Feedback should be provided continually and unemotionally. I subscribe to the theory that you reinforce positive activity and results and you extinguish negative and unproductive results. How? By stating very clearly what you expect from an individual.
Do this in terms of missions versus tasking. In my opinion, tasking drains a person of initiative, creativity, and drive. Providing them a mission allows for ownership of the solution by the person, positions them for growth, and enables them to feel gratified over accomplishment of the mission. When accomplished, it should be positively reinforced by expressing your satisfaction and associating your satisfaction with the accomplishment. Let that person share with you the decision process she/he went through to accomplish the results they did.
On the flip side, if an expectation is not met, you explain just as clearly, with little or no emotion, why you are not satisfied with that person's results. This pre-assumes you have clearly established the expectations and accountability in advance. An impartial and unemotional critique I found is almost always welcomed, even if it follows an unfavorable result. You remain respected by taking the time to present your observations and suggestions.
Mission versus tasking
Know, believe, and do these simple words: expectations, accountability, and feedback (and the concepts behind them). These words have been extremely useful in their simplicity and effectiveness. Ask yourself, "Does each individual know exactly what is expected of him/her?" I believe a critical differentiator at this point is not to mistake "tasking" with mission statements. What I mean here is to ensure that each person understands the mission of the company, the team, and the individual. This provides the person the flexibility and freedom to enable them to pursue the best solution to a business problem. Handing a person a list of tasks restricts freedom and, in my opinion, sends a different message to him or her regarding your confidence and faith in the individual.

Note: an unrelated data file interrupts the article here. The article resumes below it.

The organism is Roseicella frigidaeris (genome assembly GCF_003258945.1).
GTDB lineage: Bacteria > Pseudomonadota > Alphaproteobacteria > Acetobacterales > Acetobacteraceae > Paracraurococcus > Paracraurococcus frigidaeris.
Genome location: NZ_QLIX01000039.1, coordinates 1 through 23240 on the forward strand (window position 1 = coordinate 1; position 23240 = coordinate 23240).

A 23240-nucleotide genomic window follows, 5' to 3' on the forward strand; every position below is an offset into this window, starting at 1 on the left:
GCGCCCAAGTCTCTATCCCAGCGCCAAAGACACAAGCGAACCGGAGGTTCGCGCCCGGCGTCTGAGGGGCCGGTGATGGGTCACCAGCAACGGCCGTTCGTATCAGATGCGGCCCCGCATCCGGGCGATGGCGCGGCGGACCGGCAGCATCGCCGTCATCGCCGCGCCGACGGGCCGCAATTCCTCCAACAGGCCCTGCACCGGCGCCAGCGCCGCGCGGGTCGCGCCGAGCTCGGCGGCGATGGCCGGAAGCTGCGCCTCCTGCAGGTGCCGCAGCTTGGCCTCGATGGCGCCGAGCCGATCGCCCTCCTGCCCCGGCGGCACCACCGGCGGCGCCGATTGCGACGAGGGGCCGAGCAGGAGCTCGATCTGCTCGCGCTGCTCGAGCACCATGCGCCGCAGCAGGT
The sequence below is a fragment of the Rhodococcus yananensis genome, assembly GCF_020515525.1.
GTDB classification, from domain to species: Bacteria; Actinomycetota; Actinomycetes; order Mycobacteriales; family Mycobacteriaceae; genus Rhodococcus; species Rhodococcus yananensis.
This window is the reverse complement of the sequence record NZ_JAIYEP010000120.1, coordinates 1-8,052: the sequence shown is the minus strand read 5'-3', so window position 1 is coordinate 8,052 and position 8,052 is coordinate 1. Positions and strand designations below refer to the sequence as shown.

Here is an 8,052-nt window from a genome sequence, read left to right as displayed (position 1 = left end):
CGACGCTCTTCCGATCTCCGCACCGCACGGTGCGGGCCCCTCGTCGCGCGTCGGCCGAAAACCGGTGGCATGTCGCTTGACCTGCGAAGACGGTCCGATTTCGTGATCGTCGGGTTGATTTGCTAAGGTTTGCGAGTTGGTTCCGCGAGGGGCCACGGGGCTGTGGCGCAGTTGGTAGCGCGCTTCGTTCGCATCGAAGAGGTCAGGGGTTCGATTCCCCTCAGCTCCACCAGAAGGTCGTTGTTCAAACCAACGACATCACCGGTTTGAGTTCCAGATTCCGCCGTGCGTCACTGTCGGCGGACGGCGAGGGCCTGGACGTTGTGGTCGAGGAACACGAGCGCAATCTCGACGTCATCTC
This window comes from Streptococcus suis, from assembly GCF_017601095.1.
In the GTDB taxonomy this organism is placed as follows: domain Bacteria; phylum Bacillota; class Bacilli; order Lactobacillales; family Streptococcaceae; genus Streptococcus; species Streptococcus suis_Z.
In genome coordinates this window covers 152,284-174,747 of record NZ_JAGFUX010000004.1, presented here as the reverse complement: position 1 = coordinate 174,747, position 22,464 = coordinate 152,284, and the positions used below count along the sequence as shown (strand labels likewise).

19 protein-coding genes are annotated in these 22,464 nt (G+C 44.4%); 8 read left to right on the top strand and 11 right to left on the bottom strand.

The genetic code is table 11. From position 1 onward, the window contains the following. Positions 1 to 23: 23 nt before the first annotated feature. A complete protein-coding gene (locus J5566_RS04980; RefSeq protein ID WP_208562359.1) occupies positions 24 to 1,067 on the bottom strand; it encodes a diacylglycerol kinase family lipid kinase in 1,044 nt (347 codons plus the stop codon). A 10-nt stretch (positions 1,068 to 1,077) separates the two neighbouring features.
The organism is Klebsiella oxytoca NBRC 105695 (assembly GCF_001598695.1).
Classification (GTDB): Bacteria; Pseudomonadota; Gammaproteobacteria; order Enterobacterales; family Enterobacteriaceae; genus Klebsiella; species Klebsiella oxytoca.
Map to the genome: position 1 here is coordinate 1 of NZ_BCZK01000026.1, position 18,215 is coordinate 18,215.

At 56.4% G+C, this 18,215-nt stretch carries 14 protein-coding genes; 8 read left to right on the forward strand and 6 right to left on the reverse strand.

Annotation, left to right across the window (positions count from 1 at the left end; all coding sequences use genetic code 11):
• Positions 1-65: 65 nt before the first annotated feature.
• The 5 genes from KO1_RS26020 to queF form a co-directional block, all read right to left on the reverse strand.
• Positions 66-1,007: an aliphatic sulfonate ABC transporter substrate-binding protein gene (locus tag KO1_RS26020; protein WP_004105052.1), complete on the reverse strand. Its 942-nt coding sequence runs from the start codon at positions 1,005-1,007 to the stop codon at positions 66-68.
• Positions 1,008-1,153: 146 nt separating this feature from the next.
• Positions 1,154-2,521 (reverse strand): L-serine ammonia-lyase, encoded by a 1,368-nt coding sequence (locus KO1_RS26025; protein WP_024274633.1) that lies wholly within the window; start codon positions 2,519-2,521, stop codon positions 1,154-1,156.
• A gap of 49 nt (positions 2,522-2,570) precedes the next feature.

This brings up the important point about soliciting upward feedback and advice. It is critical, especially early on, that you develop a trusting relationship with a few key lieutenants who will help guide you, and challenge/push you to make the best decisions.
The culture I took over was extremely hierarchical, and getting this feedback proved difficult. My staff just assumed I knew all the answers or didn't particularly want to hear from them if their opinions differed. I find myself repeatedly asking directly for opinions, and probing if the first answer is "yes, I agree." I try to make the point with our employees that hierarchy is important on some levels. I have to make the ultimate decisions and take responsibility for them, and if our business performs poorly, the buck stops with me. But there should be no intellectual hierarchy. Everyone's ideas are important, and getting them all on the table usually leads to a better solution/decision.